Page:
Their gazes locked in that moment, and something flickered in his icy depths, overshadowing his usual cynicism with what she suspected might be admiration. The harsh lines of his face softened.

“Saint Jude must indeed be watching over you, Mrs. McBride.”

“That he is, Doctor Ellard, that he is.”

He gave her a brisk nod and opened the door.  “You’re not going home then, are you?”

She turned. “Ye know us Irish, Doctor Ellard, we don’t know what we want, but we’ll fight to the death to get it.”

Bio of Author, Kathy Otten

Kathy is the published author of multiple historical romance novels and short stories. Her Civil War romance novel A Place in Your Heart was a 2016 RWA Northwest Houston Chapter, Lone Star Winner and her western novel Lost Hearts, was a 2008 Utah/Salt Lake RWA Hearts of the West finalist.

Kathy has been writing and making up stories as long as she can remember. Her first short story, Redemption of a Cavalier was published in 2006 and she has moving forward ever since.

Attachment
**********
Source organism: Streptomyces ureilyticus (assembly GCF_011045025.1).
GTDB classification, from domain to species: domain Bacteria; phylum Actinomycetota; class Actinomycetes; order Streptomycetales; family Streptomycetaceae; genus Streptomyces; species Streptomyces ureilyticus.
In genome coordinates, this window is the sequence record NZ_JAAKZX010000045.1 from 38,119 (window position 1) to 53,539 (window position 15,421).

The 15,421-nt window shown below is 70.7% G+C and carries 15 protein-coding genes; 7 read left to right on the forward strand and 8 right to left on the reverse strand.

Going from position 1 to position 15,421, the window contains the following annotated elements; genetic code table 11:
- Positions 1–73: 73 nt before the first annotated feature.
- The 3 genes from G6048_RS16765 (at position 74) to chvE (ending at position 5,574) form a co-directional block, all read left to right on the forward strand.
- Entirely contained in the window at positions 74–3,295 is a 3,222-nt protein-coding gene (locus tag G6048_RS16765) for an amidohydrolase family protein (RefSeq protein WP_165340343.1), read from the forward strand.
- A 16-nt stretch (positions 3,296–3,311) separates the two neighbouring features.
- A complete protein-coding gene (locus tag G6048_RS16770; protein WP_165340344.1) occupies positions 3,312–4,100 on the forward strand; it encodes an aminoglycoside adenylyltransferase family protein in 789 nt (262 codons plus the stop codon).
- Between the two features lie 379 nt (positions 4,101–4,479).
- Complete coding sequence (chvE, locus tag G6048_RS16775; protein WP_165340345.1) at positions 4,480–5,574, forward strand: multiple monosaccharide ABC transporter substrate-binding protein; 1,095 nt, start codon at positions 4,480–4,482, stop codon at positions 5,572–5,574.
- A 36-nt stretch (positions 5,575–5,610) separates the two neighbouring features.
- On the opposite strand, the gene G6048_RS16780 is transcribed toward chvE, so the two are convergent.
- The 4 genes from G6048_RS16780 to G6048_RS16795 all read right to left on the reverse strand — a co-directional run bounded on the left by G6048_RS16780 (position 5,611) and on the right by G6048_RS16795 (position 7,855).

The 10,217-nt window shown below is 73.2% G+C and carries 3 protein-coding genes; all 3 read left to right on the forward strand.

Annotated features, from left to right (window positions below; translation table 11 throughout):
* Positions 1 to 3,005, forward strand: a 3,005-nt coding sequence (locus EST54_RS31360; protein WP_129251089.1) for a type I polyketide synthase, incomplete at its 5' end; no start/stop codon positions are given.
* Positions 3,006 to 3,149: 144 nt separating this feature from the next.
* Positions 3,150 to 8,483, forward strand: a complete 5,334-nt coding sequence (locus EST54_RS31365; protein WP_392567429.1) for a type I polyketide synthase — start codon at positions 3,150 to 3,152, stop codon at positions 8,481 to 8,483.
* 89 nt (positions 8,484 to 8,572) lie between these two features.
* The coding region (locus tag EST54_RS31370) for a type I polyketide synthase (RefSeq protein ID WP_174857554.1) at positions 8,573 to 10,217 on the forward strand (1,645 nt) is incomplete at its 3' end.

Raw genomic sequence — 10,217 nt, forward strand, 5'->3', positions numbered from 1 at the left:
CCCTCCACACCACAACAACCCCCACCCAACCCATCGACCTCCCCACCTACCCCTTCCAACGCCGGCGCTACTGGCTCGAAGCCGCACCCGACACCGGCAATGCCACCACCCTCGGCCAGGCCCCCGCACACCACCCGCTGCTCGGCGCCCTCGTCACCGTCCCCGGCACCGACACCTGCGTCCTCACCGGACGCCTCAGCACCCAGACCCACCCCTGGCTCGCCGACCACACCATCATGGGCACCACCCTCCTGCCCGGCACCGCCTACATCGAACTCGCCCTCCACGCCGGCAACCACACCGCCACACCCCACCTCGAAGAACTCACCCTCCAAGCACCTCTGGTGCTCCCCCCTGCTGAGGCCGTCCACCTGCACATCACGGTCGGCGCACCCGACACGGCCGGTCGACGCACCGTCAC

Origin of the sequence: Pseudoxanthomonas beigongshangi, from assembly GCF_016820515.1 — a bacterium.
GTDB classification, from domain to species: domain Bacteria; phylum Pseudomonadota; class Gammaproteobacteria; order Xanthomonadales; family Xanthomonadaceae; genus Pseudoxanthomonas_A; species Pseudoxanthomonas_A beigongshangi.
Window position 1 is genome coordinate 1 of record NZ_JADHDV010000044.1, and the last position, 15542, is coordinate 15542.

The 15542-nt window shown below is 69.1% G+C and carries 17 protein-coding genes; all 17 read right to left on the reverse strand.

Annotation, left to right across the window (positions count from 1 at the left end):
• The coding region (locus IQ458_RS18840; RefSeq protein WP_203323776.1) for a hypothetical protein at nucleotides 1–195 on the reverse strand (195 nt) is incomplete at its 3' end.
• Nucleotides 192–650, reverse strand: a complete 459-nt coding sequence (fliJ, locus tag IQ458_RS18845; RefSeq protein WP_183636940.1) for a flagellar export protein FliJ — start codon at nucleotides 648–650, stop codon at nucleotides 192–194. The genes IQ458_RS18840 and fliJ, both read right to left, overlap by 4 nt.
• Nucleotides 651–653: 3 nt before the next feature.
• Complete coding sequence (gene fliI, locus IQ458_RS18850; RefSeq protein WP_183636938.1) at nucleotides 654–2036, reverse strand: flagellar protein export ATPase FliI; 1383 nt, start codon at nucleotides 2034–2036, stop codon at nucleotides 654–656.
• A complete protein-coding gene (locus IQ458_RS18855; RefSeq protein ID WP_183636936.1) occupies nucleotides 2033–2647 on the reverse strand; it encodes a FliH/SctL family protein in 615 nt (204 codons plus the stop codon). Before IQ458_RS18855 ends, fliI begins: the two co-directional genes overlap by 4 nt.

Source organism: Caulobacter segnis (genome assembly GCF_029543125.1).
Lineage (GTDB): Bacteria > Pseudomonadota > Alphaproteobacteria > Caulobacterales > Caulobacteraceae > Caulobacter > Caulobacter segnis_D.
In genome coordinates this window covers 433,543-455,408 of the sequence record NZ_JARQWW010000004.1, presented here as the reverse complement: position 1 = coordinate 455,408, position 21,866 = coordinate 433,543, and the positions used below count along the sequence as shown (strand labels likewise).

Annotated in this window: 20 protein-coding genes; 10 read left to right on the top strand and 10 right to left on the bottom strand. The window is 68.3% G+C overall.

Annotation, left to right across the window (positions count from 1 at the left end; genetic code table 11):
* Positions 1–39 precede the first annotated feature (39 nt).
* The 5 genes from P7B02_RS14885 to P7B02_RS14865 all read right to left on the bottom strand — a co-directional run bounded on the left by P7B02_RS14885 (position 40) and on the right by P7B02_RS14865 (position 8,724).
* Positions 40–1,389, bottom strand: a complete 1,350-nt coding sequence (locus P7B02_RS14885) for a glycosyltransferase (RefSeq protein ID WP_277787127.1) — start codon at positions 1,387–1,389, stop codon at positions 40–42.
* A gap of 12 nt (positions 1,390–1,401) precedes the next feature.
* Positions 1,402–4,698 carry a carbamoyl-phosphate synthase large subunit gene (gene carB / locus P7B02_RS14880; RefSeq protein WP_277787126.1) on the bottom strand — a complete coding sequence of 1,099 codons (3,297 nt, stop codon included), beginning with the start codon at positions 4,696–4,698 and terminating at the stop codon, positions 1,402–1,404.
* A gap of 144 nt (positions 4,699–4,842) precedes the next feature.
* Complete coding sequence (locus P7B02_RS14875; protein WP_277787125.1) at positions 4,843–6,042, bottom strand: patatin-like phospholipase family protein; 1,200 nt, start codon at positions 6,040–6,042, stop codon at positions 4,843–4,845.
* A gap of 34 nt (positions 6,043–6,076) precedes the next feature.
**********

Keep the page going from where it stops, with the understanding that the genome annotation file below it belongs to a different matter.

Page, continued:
Her young adult novel, The Solace of Denim is scheduled for release this summer.

Recently Kathy became a certified book coach and now helps clients bring their writing vision to life.

She also teaches classes on writing craft both on-line and in person at workshops and conferences. 

When she’s not writing, she enjoys walking her German shepherd through the woods and fields near her home or curling up with a good book and her cat.

Web Site:



Sir Pinkerton Jones-Worthy, who always knows the latest gossip, was kind enough to give the Tattler an interview about the latest—and possibly the greatest—scandal in the ton.

Did Lord Derwent, heir to the Earl of Medway, murder his close friend, Lord Worsten? Lord Worsten’s body, shockingly stabbed several times, was found in a ditch on the Great North Road the day after Lord Worsten abducted Lord Derwent’s mistress―or did he? 

“Everyone thinks so,” Sir Pinkerton said, “but my dear friend, Lady Rosamund Phipps, tells another story.”

“Lord Derwent is her brother, so surely she should know,” I ventured. 

“One would assume so, but one would also expect her to protect her brother to the best of her poor ability,” Sir Pinkerton said with a sigh. “She claims Derwent left town with his mistress, and that the abduction story is pure fabrication. However…”

“Yes?” I prompted him eagerly.

“Lords Derwent and Worsten quarreled publicly the other day―in White’s, of all places―and Worsten swore to steal Derwent’s mistress.”